Yankees starting pitcher Nestor Cortes (65) reacts after he strikeout...

Yankees starting pitcher Nestor Cortes (65) reacts after he strikeout Cleveland Guardians second baseman Andres Gimenez (0) to end the 2nd inning in Game 5 of the ALDS at Yankee Stadium on Oct. 18, 2022 Credit: Newsday/Thomas A. Ferrara

Nestor Cortes often says he pitches every game like it’s his last — as if the skill and artistry that have keyed this career turnaround are liable to disappear the minute someone turns on the lights, the magic act over.

There are quirks to his persona that lean into that narrative: the iconic mustache, the jovial personality, the jerky little motions he sometimes deploys to mess up a hitter’s timing. In another world — a world where Cortes doesn’t display the breathtaking domination that fully dismantled the Guardians Tuesday — people would call it a gimmick. And on a team like the Yankees, perennial favorites, he reads as an outlier: the underdog who was nearly out of baseball before he did everything he could to claw back in.

That, though, oversimplifies what Aaron Boone calls “The Legend of Nestor.” The source of Cortes’ acumen is his cutter and his confidence, and that heater with the nasty backspin. But it’s also this: “I've got nothing to lose,” he said after keying the Yankees to a date with Houston in the ALCS. “I've been in the gutter before.”

For a franchise that has not historically known too much of the gutter, Cortes turned out to be a perfect pick for the deciding Game 5 of the ALDS. These nine innings could have been the last of the Yankees’ season, so they went to a pitcher who’s spent a career internally battling the nagging knowledge that a future in this sport is never guaranteed.

Cortes built on his iconic 2022 Tuesday, starting on short rest for only the second time of his major-league career (the other time being a short spot start in 2019, when he was still less-than-Nasty Nestor). In a game that Boone surmised would involve heavy bullpen usage, Cortes, who last pitched Friday, merely shrugged and got to work — allowing one run on three hits over an economical five innings that took only 61 pitches.

Before the series, Cortes, who pitched over 158 innings this season — over 70 innings more than his previous career high — sounded like he was willing to all but collapse on the mound. He was open to pitching both Game 2 and 5, he said then. That was back in a world where Game 5 would have only been on two days' rest, and though the Yankees didn’t opt to go that route Monday, intending to instead start Jameson Taillon, the rain had other plans.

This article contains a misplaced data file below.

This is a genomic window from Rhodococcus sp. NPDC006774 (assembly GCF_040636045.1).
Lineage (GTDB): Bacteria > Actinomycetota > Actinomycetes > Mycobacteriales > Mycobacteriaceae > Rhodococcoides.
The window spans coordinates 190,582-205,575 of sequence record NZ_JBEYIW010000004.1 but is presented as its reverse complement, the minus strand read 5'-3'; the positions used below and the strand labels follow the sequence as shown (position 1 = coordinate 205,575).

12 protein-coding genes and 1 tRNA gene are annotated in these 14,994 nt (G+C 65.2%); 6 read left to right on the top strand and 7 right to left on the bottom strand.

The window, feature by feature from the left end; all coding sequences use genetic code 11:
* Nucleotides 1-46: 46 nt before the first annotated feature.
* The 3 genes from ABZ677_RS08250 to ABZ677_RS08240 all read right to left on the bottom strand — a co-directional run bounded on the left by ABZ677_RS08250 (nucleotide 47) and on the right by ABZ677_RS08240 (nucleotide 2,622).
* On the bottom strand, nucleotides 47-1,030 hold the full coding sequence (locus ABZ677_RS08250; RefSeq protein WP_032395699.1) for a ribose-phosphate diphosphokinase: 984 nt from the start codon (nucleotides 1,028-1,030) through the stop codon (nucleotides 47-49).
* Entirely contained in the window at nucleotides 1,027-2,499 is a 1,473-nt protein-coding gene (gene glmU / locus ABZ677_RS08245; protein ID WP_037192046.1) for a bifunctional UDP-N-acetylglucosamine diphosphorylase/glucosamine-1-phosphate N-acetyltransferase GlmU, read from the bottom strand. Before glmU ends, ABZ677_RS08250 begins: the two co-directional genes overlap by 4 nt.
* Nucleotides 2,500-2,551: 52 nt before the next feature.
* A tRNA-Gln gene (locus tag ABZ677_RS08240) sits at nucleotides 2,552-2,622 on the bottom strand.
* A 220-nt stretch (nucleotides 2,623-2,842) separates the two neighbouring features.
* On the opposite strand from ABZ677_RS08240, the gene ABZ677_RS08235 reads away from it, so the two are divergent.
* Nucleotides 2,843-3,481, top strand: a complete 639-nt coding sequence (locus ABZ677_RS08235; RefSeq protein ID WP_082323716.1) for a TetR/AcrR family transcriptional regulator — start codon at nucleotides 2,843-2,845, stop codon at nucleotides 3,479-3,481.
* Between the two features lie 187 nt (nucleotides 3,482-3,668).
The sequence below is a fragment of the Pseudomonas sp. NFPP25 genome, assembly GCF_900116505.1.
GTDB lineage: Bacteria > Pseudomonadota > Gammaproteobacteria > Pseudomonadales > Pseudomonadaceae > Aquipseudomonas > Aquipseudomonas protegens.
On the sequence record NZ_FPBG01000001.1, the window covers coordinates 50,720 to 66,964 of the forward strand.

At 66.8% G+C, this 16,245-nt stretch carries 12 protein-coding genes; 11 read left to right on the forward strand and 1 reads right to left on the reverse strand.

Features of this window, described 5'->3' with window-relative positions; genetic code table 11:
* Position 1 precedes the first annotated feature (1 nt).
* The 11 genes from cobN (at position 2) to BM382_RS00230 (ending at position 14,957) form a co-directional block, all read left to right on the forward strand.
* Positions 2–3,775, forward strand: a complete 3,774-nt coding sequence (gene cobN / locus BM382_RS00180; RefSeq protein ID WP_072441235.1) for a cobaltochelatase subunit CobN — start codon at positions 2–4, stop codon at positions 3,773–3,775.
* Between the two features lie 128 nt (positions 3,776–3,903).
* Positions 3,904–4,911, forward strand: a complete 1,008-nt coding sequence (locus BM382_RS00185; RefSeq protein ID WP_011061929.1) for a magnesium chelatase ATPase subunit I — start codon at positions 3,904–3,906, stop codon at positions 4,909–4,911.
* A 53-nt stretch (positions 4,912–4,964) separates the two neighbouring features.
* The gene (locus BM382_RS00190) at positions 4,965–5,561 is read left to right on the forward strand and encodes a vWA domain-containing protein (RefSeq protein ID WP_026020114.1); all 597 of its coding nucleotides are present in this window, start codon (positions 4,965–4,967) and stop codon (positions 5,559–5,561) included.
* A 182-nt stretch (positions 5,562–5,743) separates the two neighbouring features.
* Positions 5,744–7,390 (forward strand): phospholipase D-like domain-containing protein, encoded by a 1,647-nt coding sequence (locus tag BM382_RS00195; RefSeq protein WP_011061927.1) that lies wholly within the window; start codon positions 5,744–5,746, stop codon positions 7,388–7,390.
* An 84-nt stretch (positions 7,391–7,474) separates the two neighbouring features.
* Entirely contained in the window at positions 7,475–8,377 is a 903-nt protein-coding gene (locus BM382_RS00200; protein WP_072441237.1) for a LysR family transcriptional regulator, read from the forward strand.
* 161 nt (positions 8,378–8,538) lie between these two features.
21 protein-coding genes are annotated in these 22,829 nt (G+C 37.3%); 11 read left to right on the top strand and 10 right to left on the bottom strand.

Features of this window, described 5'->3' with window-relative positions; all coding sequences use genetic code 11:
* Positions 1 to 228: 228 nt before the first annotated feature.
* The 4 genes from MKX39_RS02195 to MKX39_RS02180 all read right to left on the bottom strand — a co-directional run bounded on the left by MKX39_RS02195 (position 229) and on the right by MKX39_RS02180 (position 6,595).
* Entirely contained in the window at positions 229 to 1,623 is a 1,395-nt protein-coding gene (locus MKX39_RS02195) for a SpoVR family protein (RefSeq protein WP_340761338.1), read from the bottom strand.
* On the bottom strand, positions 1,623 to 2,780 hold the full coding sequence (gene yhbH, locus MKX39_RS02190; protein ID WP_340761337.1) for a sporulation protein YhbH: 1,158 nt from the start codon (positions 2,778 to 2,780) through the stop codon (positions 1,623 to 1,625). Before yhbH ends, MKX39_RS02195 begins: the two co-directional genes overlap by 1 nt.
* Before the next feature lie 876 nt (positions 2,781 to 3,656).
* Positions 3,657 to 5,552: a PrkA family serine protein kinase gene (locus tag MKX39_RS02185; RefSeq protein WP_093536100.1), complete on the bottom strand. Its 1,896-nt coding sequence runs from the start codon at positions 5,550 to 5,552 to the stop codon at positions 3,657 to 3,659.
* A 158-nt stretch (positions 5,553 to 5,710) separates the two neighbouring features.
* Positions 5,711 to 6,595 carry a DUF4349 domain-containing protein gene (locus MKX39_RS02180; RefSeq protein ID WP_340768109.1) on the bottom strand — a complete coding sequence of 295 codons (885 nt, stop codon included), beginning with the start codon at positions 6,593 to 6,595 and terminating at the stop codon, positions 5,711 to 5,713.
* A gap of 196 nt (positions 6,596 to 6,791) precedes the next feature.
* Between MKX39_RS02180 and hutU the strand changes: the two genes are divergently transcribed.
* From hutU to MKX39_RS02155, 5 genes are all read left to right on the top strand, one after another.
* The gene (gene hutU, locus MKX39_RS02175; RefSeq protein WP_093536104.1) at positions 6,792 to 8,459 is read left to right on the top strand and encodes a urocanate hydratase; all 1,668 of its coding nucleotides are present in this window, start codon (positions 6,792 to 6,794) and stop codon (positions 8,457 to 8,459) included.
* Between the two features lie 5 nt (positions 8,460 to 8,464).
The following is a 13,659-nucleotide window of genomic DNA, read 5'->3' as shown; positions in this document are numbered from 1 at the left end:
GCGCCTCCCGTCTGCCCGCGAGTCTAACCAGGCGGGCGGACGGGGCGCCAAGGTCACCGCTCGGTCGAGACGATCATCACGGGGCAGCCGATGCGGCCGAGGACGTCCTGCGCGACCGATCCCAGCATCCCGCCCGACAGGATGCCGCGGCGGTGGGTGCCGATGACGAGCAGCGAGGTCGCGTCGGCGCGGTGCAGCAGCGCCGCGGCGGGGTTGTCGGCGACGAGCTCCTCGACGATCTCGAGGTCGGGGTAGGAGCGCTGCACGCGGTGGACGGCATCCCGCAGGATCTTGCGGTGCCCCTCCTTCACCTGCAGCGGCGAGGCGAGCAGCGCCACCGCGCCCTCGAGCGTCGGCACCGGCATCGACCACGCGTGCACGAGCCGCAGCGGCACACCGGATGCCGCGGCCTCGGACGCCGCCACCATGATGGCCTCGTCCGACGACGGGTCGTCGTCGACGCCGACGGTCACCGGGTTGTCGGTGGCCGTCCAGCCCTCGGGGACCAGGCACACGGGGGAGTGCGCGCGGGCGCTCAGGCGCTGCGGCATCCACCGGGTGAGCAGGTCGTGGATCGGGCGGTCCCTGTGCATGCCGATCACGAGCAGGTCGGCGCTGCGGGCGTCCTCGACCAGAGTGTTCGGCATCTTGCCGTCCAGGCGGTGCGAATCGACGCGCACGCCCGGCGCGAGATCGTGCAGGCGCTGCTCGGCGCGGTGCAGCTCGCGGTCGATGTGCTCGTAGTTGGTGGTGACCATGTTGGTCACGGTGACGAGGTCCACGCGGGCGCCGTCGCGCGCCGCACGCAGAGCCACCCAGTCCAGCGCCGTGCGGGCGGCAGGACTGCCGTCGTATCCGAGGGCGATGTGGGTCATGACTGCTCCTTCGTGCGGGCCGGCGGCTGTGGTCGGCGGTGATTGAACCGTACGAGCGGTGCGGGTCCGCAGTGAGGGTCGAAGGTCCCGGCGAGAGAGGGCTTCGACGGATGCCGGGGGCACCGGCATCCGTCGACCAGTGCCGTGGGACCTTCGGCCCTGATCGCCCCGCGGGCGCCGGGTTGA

Boone told Cortes he was starting around 10 p.m. Monday, about 18 hours before first pitch. He found him in the trainer’s room, since Cortes was already getting ready to pitch in relief should the rain abate.

“I think his mentality lends itself to a lot of things,” Boone said. “What we have always loved about him, even when he was on the shuttle between Triple-A and here and coming up in spots starting, mopping up in the bullpen, whatever role it may have been, he was always fearless, competitive, enjoyed playing the game. And I think it's critical at this time of year.”

Cortes actually looked better than he did in his Game 2 start, inducing a bunch of weak contact from the Guardians — two of the three hits coming off the bat of an equally-scrappy Steven Kwan. Not bad for a lefty the Yankees traded in 2019 for international bonus pool money, or who came back to the organization after the Mariners outrighted him in 2020. To hear him tell it, the Yankees helped him rise from that gutter. In return, he’s helping them thrive when things get down and dirty — or nasty, as the case may be.

“I came in with the responsibility in my hands to take care of the narrative, to take care of what my career has been,” he said. “I'm grateful for the opportunity they gave me. I'm grateful for everybody in the front office and coaches, I mean, down the line, for the opportunity to believe in me, and I'm glad I was able to show it today.”

Because of it, Tuesday won't be Cortes’ last game. It won’t be the Yankees’, either.

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